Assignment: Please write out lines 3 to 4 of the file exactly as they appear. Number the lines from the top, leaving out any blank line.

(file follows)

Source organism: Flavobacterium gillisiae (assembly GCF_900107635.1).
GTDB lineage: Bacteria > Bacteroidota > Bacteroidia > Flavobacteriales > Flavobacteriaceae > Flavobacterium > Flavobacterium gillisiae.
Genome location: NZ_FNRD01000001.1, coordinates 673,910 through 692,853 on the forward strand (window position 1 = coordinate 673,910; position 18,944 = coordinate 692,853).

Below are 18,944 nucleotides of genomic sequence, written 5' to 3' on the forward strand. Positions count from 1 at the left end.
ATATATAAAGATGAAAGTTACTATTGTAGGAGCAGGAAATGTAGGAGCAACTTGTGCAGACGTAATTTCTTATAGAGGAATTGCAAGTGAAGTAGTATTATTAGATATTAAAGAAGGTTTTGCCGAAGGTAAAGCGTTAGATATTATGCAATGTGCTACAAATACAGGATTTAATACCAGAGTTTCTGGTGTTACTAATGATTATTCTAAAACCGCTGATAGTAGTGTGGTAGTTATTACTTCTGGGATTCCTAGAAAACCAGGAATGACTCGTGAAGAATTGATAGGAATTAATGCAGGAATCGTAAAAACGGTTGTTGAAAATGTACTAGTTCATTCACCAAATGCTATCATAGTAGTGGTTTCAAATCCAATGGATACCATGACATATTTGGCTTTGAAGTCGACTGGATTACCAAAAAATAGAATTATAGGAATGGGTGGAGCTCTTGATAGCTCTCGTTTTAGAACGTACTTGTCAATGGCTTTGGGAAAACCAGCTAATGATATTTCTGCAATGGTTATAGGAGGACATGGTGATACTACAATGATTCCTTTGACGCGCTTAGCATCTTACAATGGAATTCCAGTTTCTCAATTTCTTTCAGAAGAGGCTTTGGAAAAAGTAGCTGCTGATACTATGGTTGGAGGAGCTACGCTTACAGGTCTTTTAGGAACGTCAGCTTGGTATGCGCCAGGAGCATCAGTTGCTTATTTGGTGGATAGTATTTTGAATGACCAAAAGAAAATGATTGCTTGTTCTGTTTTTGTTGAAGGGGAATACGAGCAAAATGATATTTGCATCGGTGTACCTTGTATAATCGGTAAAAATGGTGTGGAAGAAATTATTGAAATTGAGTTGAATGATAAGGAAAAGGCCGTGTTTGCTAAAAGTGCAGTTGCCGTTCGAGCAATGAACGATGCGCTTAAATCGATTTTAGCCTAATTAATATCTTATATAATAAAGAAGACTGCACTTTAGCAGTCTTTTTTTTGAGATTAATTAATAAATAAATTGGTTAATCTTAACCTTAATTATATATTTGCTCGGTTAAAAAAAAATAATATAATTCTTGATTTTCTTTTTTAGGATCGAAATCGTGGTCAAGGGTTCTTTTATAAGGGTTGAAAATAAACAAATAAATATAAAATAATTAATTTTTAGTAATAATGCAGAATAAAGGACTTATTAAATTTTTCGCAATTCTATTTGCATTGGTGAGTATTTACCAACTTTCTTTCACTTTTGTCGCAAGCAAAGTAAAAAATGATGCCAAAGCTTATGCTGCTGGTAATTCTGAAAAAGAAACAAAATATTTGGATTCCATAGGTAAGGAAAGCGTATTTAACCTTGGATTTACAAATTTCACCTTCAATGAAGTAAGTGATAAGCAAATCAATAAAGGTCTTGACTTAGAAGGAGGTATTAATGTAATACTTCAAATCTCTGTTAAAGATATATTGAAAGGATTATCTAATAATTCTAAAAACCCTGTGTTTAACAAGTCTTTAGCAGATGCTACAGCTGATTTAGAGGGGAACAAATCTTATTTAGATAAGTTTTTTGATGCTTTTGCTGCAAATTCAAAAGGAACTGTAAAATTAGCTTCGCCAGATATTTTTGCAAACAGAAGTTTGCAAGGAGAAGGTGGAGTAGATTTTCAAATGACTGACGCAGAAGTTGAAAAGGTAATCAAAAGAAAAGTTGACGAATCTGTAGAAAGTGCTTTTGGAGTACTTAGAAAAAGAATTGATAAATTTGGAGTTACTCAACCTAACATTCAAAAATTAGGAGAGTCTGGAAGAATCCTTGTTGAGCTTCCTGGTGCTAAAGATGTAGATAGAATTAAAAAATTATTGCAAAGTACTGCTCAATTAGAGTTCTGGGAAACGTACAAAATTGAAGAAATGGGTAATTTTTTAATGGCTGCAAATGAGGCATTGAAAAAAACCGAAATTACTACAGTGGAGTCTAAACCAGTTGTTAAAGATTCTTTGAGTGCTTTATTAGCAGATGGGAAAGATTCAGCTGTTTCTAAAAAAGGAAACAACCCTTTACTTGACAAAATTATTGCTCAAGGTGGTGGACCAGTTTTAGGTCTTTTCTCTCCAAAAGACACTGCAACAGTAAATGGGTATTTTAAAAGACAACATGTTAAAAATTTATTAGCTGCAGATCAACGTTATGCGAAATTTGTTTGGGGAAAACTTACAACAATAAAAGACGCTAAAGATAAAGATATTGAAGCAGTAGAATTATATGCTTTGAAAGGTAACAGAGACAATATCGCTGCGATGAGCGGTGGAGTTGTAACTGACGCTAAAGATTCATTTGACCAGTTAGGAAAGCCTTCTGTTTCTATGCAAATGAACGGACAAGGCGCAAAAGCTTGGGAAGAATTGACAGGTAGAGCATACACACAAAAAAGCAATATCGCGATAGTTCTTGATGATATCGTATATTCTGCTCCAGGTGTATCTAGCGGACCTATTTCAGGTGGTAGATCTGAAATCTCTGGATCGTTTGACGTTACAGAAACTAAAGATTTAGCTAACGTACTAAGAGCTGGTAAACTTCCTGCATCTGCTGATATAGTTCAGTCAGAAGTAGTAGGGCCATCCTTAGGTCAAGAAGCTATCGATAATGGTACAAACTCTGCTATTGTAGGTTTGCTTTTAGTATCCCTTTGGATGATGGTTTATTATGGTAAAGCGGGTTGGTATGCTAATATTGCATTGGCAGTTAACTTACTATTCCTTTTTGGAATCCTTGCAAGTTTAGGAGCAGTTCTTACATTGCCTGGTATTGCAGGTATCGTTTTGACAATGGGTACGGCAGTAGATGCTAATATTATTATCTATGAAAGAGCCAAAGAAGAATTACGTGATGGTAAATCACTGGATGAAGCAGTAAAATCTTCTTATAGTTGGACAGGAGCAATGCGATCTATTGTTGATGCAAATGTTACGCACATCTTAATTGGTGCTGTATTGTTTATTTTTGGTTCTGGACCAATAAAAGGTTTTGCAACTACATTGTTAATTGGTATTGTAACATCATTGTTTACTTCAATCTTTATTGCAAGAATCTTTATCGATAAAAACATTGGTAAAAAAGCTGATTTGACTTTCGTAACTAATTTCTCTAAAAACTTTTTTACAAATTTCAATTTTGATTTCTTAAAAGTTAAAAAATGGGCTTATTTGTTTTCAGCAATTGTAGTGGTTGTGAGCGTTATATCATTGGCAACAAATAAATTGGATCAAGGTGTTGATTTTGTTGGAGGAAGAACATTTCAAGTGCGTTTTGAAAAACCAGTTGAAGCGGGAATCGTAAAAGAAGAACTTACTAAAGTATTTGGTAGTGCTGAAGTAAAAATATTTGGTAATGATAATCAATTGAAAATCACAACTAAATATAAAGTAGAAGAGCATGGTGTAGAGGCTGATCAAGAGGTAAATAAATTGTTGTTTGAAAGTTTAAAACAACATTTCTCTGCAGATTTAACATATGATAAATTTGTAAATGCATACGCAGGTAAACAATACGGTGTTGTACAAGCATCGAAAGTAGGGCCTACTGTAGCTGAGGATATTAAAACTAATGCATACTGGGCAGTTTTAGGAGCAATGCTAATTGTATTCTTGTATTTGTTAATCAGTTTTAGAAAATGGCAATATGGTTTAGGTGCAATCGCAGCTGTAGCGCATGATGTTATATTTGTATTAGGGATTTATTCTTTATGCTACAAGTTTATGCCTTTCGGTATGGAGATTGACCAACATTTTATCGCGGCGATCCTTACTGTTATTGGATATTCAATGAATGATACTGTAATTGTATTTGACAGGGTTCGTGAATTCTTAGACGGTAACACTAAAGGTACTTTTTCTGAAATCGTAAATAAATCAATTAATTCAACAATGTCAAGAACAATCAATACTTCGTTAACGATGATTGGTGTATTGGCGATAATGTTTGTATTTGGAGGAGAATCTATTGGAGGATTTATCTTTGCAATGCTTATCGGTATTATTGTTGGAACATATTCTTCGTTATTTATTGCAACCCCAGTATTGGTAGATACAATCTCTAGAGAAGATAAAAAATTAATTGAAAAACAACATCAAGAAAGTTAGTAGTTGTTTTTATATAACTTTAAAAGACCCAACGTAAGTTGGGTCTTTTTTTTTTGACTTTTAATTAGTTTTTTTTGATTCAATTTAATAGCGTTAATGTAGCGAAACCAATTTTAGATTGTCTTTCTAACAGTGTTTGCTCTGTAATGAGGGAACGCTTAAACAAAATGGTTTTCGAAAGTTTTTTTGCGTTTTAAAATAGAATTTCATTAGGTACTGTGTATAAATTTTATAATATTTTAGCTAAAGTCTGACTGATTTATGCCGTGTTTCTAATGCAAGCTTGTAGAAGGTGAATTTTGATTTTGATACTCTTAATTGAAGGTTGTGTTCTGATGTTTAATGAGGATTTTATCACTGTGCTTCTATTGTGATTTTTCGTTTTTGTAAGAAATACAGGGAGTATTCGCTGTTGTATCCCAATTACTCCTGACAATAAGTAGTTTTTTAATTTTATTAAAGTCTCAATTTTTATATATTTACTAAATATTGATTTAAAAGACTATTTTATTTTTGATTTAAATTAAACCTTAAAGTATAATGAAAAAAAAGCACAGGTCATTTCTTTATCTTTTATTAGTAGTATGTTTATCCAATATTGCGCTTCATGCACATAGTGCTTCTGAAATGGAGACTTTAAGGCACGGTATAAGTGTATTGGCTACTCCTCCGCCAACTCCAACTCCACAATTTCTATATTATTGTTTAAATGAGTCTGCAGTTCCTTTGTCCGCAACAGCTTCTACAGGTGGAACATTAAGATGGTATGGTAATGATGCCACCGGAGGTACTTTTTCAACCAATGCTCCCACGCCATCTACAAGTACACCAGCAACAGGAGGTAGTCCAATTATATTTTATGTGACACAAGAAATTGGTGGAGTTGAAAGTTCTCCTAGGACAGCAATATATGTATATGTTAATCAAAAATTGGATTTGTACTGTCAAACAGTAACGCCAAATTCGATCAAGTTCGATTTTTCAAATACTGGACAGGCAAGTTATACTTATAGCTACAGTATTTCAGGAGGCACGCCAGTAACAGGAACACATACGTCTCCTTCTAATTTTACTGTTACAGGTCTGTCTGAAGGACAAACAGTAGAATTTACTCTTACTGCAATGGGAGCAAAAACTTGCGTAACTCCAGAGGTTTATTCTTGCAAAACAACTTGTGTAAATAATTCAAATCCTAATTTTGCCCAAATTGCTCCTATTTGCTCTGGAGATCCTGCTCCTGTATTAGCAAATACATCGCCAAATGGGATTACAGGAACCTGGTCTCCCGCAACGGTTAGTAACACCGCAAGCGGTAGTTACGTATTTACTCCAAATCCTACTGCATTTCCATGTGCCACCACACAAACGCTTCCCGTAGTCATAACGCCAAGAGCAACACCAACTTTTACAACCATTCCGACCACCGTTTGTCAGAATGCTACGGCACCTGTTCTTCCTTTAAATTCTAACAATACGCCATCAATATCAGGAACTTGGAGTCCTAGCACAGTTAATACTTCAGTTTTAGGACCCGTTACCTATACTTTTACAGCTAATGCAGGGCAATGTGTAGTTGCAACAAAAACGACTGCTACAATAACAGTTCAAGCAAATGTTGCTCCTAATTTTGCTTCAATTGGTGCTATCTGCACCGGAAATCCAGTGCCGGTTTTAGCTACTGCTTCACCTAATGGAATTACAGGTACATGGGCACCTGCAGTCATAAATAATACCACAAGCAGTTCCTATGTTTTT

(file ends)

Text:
Genome location: NZ_FNRD01000001.1, coordinates 673,910 through 692,853 on the forward strand (window position 1 = coordinate 673,910; position 18,944 = coordinate 692,853).

Below are 18,944 nucleotides of genomic sequence, written 5' to 3' on the forward strand. Positions count from 1 at the left end.